ObConfess: I have sent many /msgs, deleted numerous old and mouldy writeups, filled several title change requests, read Webster 1913's inbox to him, handled some of Klaproth's correspondence, and otherwise swept the corners of the database. I also killed a few dormant user accounts in violation of long standing admin policy, just because dormant accounts (with names someone new might wish to use) tick me off. The Boss either tolerates this or hasn't noticed. But that's not why I'm writing a Log1.
I've been dealing recently with some new users who have messaged Klaproth. Each says that he or she is an experienced user of Wikipedia. One expressed particular surprise that E2 was 'so much like' Wikipedia, contrary to his or her expectations.
I've been thinking about the difference between the two sites lately. I am not a contributor to Wikipedia, though I am an admirer. I am also a sometime user, as I consult Wikipedia when verifying factual content of E2 writeups as I wander our database. Wikipedia gives me an excellent fact base, usually comprehensive and as reliable as anything on the internet can be.
E2's entries are sometimes (though not always) less comprehensive, often (though not always) less accurate, and certainly much more varied than Wikipedia's are. The content validation and editing process on E2 is very different than the collaborative model of Wikipedia. As admins we hear about the supposed deficiencies of this model rather more than the benefits, but I think I've discovered the key difference that this creates for me.
We have long been admonished to avoid highly subjective writeups2. Yet the essence of many good E2 writeups is that they are subjective, in a balanced way. The personal perspective that each E2 writer can bring to a topic, as an individual, is quite different from the collective approach of Wikipedia. E2's format allows authors to use their individual voice and style to personify a topic. It allows us to find favourite noders and follow their work much as we might a favourite magazine columnist. It allows each noder to express their thoughts and feelings, and share their direct experience. E2 makes a confounding and untrustworthy reference guide, but it's a damn good read, and a source of many unexpected gems.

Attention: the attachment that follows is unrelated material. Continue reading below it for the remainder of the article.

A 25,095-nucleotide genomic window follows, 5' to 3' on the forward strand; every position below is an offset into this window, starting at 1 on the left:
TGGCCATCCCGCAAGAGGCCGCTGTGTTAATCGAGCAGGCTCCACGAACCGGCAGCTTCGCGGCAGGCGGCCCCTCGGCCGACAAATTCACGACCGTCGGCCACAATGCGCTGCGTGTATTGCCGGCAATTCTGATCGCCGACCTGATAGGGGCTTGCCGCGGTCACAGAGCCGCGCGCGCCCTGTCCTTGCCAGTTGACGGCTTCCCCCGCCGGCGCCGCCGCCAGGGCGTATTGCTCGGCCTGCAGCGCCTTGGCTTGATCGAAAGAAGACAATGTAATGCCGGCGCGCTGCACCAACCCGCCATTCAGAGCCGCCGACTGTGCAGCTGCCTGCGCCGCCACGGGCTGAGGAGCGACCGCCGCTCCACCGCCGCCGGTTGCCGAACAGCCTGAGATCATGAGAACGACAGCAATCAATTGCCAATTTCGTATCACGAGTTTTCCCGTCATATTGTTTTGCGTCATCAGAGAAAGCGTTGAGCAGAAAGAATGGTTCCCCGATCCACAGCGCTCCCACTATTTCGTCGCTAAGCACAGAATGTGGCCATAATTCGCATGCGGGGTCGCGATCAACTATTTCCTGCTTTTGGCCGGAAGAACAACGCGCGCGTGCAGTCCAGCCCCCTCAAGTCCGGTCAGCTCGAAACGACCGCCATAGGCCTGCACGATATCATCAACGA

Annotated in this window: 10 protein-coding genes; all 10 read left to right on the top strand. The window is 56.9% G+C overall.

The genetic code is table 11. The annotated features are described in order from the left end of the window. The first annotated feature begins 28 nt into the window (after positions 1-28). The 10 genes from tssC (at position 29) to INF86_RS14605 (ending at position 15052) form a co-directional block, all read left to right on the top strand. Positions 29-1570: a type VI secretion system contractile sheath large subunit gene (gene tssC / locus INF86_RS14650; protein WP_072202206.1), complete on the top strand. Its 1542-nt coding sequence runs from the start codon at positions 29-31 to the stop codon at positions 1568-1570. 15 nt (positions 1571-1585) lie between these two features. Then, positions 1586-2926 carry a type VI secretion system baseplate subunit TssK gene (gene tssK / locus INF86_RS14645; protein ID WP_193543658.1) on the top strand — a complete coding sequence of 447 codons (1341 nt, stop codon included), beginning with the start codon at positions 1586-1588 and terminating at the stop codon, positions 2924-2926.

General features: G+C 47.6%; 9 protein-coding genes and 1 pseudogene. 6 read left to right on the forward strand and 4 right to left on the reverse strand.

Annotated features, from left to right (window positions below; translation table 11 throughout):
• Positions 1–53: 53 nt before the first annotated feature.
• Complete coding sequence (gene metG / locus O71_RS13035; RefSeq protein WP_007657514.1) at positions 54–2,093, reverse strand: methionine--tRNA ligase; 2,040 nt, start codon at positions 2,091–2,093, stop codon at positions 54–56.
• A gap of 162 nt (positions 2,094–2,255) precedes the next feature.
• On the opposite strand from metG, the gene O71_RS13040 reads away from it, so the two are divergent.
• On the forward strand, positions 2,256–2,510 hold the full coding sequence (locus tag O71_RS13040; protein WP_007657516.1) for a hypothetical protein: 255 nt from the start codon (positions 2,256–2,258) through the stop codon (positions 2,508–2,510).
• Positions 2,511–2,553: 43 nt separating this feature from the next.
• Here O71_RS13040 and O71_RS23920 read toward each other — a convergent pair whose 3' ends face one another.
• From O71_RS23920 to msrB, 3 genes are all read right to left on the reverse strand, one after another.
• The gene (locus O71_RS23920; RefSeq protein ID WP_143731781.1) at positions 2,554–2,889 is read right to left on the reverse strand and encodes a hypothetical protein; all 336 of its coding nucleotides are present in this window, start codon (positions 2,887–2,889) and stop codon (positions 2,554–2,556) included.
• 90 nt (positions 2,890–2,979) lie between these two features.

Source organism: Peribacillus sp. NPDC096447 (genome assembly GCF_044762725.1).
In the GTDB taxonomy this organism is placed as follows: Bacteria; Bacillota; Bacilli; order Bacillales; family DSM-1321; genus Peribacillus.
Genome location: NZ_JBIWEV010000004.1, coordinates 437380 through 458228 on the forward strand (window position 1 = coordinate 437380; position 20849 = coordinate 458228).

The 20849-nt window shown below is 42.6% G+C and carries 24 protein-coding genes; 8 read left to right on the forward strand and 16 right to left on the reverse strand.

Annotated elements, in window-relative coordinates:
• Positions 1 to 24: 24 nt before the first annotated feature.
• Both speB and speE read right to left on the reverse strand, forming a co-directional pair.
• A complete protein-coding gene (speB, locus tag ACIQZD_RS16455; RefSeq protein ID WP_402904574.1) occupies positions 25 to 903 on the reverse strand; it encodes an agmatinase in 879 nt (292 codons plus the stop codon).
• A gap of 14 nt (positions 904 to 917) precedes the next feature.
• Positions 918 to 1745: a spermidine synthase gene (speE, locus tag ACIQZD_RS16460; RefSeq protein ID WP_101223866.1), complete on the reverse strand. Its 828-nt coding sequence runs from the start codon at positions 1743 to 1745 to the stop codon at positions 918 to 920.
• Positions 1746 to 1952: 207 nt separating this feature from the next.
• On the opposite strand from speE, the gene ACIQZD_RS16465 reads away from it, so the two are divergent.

That does mean that quality of content is as important on E2 as on Wikipedia. If users come here hoping to get more "freedom" than Wikipedia gives, they may or may not find it. There is freedom to have a distinctive voice, and perhaps to be more creative. There is not, however, freedom to suck. The admin team and the E2 community see to that. New users need to achieve a delicate balance, to learn when a subjective voice adds perspective but not noise. New users (in fact, all users) need to add compelling content and not falling into the "getting to know you" trap.
E2, its writeups, and its users compel me to discover tangents to my original thought in a way that Wikipedia does not. I don't browse Wikipedia -- I mine the topic at hand and then move on. Yet I can browse E2 for hours. E2 is part dictionary, part blog, part chatroom, and part magazine. It is part fact, part fiction, and part Weekly World News. It is all good. Well, most of it.
E2 is not Wikipedia. It's neither better nor worse, but it is very different. New users who find them alike could be shown this by example. If you agree, I'd be interested in knowing what writeups you'd put on a short list of writeups that really capture the essence of E2. If I get enough compelling submissions, I will post them in next month's editor log. Arguments about why this is a really dumb-ass idea may be posted too, if they're well argued3. Keep it short, please -- my Message Inbox is busy enough as it is.
OK, back to the M----- writeup.
- Really I'm avoiding completion of a personal writeup that I really need to post. If the next writeup title you see from me doesn't start with the letter M, please kick my ass.
- Or at least to confine them to the Everything Daylogs.
- Arguments that boil down to "you suck" will
incur my unbridled wrath receive due consideration.